a day at the opera

Hello everyone; once again it is I, Chess the purebred border collie, here to tell you about our day in the garden. You may remember me from such posts as “A Close Call” and “Life With A Nut”, among others.

Here I am in a characteristic pose. Looking serious again.


Really, though, I don’t always look so serious. It just took the guy I live with several tries to get me to look “reasonably noble”. My mommy used to make fun of my “hound dog lips”, just because I don’t have a pointy muzzle like other border collies. I am, in case you hadn’t guessed it, unique.

Here’s another picture of me, gazing upward in thought.


I’m supposed to show some milkweed pictures now because the subject was brought up earlier, so here are some of my mommy’s milkweed pictures. That is, pictures she took. 

This is Asclepias speciosa.




And Asclepias asperula.


Okay, those are the flower pictures.

You may wonder at the title of today’s post. No, we didn’t go to the opera. They don’t allow dogs, even purebred border collies with hound-dog lips, and, anyway, the guy I live with can’t sit still for that long. It isn’t that he has a short attention span; he has arthritis in his hip. I’m the one with the short attention span.

He told me just yesterday that he was going to spend the whole winter listening to operas. He has a lot of them on CD, and, believe me, I can hardly wait.


He went to the opera once, back in the 1970s. In Santa Fe. He was sitting there, and sitting there, when all of a sudden he realized that the woman sitting just a few seats away was Grace Kelly. The actual Princess of Monaco. He always thought she was really good-looking, to say the least, and sitting so close to her, well, he almost passed out. So he equates opera with attractive women.

My mommy started to like the opera, hanging around with the guy I live with so much, especially the Metropolitan Opera broadcasts on Saturday, with the quiz at intermission. They were pretty much two peas in a pod. He’s just one pea now, although I think I should count as a pea too.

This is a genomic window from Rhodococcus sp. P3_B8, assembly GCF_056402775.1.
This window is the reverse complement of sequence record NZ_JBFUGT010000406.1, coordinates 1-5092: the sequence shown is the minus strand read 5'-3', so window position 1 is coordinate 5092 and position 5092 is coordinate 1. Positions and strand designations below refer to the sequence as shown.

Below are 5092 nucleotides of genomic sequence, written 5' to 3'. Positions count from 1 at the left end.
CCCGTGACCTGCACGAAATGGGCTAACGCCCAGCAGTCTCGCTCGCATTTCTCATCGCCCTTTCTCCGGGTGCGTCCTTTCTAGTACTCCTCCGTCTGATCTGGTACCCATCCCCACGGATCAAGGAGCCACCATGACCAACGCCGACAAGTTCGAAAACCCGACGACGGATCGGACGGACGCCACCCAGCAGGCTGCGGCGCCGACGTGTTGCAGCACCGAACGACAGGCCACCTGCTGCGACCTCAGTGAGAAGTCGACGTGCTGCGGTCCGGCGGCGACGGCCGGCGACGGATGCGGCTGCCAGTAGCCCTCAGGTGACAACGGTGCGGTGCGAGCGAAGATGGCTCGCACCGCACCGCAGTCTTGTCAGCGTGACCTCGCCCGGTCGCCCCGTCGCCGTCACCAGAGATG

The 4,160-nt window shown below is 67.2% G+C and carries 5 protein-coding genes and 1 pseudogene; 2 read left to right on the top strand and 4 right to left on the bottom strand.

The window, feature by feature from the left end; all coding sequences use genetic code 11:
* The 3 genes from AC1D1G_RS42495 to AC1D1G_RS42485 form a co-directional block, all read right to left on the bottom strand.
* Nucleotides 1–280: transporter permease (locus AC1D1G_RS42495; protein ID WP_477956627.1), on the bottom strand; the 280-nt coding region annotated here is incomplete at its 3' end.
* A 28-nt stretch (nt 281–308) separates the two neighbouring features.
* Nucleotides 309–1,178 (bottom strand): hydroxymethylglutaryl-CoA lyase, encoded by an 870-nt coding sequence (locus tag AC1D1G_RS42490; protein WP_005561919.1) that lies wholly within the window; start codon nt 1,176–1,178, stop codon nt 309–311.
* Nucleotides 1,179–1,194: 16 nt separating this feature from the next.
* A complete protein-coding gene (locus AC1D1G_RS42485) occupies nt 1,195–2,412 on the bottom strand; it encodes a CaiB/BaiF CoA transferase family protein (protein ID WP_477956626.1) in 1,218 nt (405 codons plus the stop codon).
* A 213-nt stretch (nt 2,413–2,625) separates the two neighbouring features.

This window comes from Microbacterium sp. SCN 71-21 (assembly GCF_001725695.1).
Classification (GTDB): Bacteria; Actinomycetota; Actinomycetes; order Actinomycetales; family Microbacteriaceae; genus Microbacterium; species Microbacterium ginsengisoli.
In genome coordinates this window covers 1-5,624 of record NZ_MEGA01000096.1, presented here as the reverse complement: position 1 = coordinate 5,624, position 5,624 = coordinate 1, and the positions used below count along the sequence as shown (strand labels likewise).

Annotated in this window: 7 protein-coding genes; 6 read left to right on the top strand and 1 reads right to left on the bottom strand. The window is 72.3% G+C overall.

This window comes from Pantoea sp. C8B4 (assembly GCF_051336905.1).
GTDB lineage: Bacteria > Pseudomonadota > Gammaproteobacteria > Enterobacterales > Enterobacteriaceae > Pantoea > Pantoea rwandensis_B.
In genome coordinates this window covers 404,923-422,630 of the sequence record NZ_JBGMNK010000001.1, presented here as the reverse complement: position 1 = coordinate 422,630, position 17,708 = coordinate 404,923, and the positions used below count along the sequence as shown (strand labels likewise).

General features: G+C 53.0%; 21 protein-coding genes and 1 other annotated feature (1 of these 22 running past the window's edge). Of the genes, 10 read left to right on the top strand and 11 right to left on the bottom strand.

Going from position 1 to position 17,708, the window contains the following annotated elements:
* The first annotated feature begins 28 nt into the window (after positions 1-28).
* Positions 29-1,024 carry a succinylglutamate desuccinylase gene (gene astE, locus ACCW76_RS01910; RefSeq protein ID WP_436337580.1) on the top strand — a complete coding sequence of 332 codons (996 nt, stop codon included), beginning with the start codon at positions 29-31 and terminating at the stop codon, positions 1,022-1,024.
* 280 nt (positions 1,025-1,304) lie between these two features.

So, anyway, that’s what I have to look forward to this winter. Aren’t I lucky?

The guy I live with finished his fence today, or at least the part he got a permit for, and so tomorrow a whole bunch of pea gravel is being delivered. Guess who’s not going to help move pea gravel? Especially since it’s supposed to snow. He can move all the gravel he wants, in the snow.

Don’t worry, we’re getting to the best part. The guy I live with was putting up pickets today, and there was all this squawking from magpies and crows. We didn’t used to have crows here but they migrated west. He got up from his work at the fence, knowing exactly what was causing the squawking, and went inside to get the camera. This is what he saw.


He made clicking noises and the owl turned its head completely.


Then the owl lost interest in him, so he made more noises. The owl looked pretty angry. Like, quit making noises and interrupting me in my work.


Kind of scary, huh? It’s getting close to Halloween and so we thought this was timely.

I know I’ve rambled some here, so I better go. Until next time, then.

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22 Responses to a day at the opera

  1. Opera all winter, scary (really!) owl, Grace Kelly propinquity, prospect of snow! Tis an exciting life you lead, Chess, on the outreach of Denver. On the other hand, the opposite of exciting is the requirement of a permit to put up a fence.
    That owl had me cowed right through my computer screen. Your person is a brave photographer, Chess, especially after the squirrels-in-tree episode.
    Wow, Asclepias asperula! My milkweed plants don’t show like that. Once again, Chess, you live a charmed and charming life.

    • paridevita says:

      I do indeed lead a charmed life. Humans have been here with me every single day since I showed up here. My mommy stayed at home with me and my buddy Slipper, and we all liked that.
      The guy I live with says that getting a permit is easy. It was only 32 feet of fence. “Now for the pea gravel”, he says.
      Asclepias asperula is also called antelope horns. It’s a dwarf plant with linear leaves.

  2. Diana says:

    Amazing owl pictures!

    • paridevita says:

      Yeah, thanks. It was next door in the honey locust, with crows and magpies screaming at it, and doves hopping around it. Must have been very annoying.

  3. Susan ITPH says:

    Those eyes have flames. Owls are scary.

    • paridevita says:

      Owls are scary. Look at those talons, and imagine yourself to be a bunny, just wanting to eat a bunch of stuff and hop here and there.
      This isn’t the usual one, either; the one with the bad eye.

      • Susan ITPH says: